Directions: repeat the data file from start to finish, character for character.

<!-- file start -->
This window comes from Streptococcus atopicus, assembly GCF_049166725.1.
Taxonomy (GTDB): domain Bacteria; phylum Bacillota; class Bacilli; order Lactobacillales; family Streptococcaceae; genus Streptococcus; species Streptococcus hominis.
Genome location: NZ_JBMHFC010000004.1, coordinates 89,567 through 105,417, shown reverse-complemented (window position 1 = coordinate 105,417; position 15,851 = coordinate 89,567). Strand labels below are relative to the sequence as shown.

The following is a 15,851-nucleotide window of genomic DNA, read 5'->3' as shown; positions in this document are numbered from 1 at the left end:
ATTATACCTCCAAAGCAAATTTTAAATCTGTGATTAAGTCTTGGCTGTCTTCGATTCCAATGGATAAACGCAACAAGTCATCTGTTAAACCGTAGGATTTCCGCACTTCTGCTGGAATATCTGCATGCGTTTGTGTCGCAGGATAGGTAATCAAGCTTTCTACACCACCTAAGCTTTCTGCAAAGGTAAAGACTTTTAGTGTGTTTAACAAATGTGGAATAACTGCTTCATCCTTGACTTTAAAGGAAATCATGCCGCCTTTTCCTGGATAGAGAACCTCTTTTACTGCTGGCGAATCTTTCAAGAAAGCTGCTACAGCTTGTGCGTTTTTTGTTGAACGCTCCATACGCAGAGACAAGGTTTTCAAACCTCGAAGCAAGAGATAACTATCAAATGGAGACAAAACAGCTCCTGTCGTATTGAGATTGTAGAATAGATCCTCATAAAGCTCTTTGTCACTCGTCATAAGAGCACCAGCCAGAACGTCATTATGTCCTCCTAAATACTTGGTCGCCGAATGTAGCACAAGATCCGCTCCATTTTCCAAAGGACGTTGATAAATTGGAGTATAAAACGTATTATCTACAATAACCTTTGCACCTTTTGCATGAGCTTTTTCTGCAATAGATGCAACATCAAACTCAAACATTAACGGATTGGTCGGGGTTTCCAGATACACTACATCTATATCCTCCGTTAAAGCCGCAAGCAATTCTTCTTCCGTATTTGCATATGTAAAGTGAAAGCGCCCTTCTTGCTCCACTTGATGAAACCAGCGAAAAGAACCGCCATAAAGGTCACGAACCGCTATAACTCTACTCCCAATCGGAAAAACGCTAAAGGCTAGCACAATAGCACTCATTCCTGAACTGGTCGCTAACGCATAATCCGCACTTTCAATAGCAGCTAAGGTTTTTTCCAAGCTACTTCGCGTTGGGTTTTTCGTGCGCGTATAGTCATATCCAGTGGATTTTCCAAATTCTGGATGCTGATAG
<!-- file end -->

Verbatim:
This window comes from Streptococcus atopicus, assembly GCF_049166725.1.
Taxonomy (GTDB): domain Bacteria; phylum Bacillota; class Bacilli; order Lactobacillales; family Streptococcaceae; genus Streptococcus; species Streptococcus hominis.
Genome location: NZ_JBMHFC010000004.1, coordinates 89,567 through 105,417, shown reverse-complemented (window position 1 = coordinate 105,417; position 15,851 = coordinate 89,567). Strand labels below are relative to the sequence as shown.

The following is a 15,851-nucleotide window of genomic DNA, read 5'->3' as shown; positions in this document are numbered from 1 at the left end:
ATTATACCTCCAAAGCAAATTTTAAATCTGTGATTAAGTCTTGGCTGTCTTCGATTCCAATGGATAAACGCAACAAGTCATCTGTTAAACCGTAGGATTTCCGCACTTCTGCTGGAATATCTGCATGCGTTTGTGTCGCAGGATAGGTAATCAAGCTTTCTACACCACCTAAGCTTTCTGCAAAGGTAAAGACTTTTAGTGTGTTTAACAAATGTGGAATAACTGCTTCATCCTTGACTTTAAAGGAAATCATGCCGCCTTTTCCTGGATAGAGAACCTCTTTTACTGCTGGCGAATCTTTCAAGAAAGCTGCTACAGCTTGTGCGTTTTTTGTTGAACGCTCCATACGCAGAGACAAGGTTTTCAAACCTCGAAGCAAGAGATAACTATCAAATGGAGACAAAACAGCTCCTGTCGTATTGAGATTGTAGAATAGATCCTCATAAAGCTCTTTGTCACTCGTCATAAGAGCACCAGCCAGAACGTCATTATGTCCTCCTAAATACTTGGTCGCCGAATGTAGCACAAGATCCGCTCCATTTTCCAAAGGACGTTGATAAATTGGAGTATAAAACGTATTATCTACAATAACCTTTGCACCTTTTGCATGAGCTTTTTCTGCAATAGATGCAACATCAAACTCAAACATTAACGGATTGGTCGGGGTTTCCAGATACACTACATCTATATCCTCCGTTAAAGCCGCAAGCAATTCTTCTTCCGTATTTGCATATGTAAAGTGAAAGCGCCCTTCTTGCTCCACTTGATGAAACCAGCGAAAAGAACCGCCATAAAGGTCACGAACCGCTATAACTCTACTCCCAATCGGAAAAACGCTAAAGGCTAGCACAATAGCACTCATTCCTGAACTGGTCGCTAACGCATAATCCGCACTTTCAATAGCAGCTAAGGTTTTTTCCAAGCTACTTCGCGTTGGGTTTTTCGTGCGCGTATAGTCATATCCAGTGGATTTTCCAAATTCTGGATGCTGATAG